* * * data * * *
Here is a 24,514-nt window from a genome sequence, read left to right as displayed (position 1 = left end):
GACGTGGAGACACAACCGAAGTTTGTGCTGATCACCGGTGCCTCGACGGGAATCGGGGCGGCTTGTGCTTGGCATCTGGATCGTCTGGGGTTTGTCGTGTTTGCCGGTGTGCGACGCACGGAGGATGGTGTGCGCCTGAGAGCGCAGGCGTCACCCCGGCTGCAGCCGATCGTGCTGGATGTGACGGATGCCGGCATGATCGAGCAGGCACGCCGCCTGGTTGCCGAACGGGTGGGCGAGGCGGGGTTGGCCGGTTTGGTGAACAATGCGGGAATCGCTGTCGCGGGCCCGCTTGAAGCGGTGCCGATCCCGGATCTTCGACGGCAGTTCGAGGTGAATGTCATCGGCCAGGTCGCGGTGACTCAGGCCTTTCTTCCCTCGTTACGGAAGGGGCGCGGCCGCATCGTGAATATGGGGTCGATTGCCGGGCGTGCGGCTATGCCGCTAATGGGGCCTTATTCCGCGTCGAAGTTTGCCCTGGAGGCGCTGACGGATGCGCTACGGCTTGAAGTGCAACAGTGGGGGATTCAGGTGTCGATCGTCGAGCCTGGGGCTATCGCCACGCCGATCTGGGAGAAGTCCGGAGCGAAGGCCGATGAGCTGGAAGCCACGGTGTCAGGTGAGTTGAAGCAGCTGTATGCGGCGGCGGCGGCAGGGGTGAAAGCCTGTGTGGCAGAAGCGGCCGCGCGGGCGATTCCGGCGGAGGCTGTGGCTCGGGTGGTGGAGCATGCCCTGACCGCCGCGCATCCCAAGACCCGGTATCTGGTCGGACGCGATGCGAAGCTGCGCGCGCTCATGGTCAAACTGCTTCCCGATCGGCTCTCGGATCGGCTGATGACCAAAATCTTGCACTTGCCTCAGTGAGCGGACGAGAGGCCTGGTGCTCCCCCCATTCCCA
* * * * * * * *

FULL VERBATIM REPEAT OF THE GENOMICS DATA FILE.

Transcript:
Here is a 24,514-nt window from a genome sequence, read left to right as displayed (position 1 = left end):
GACGTGGAGACACAACCGAAGTTTGTGCTGATCACCGGTGCCTCGACGGGAATCGGGGCGGCTTGTGCTTGGCATCTGGATCGTCTGGGGTTTGTCGTGTTTGCCGGTGTGCGACGCACGGAGGATGGTGTGCGCCTGAGAGCGCAGGCGTCACCCCGGCTGCAGCCGATCGTGCTGGATGTGACGGATGCCGGCATGATCGAGCAGGCACGCCGCCTGGTTGCCGAACGGGTGGGCGAGGCGGGGTTGGCCGGTTTGGTGAACAATGCGGGAATCGCTGTCGCGGGCCCGCTTGAAGCGGTGCCGATCCCGGATCTTCGACGGCAGTTCGAGGTGAATGTCATCGGCCAGGTCGCGGTGACTCAGGCCTTTCTTCCCTCGTTACGGAAGGGGCGCGGCCGCATCGTGAATATGGGGTCGATTGCCGGGCGTGCGGCTATGCCGCTAATGGGGCCTTATTCCGCGTCGAAGTTTGCCCTGGAGGCGCTGACGGATGCGCTACGGCTTGAAGTGCAACAGTGGGGGATTCAGGTGTCGATCGTCGAGCCTGGGGCTATCGCCACGCCGATCTGGGAGAAGTCCGGAGCGAAGGCCGATGAGCTGGAAGCCACGGTGTCAGGTGAGTTGAAGCAGCTGTATGCGGCGGCGGCGGCAGGGGTGAAAGCCTGTGTGGCAGAAGCGGCCGCGCGGGCGATTCCGGCGGAGGCTGTGGCTCGGGTGGTGGAGCATGCCCTGACCGCCGCGCATCCCAAGACCCGGTATCTGGTCGGACGCGATGCGAAGCTGCGCGCGCTCATGGTCAAACTGCTTCCCGATCGGCTCTCGGATCGGCTGATGACCAAAATCTTGCACTTGCCTCAGTGAGCGGACGAGAGGCCTGGTGCTCCCCCCATTCCCA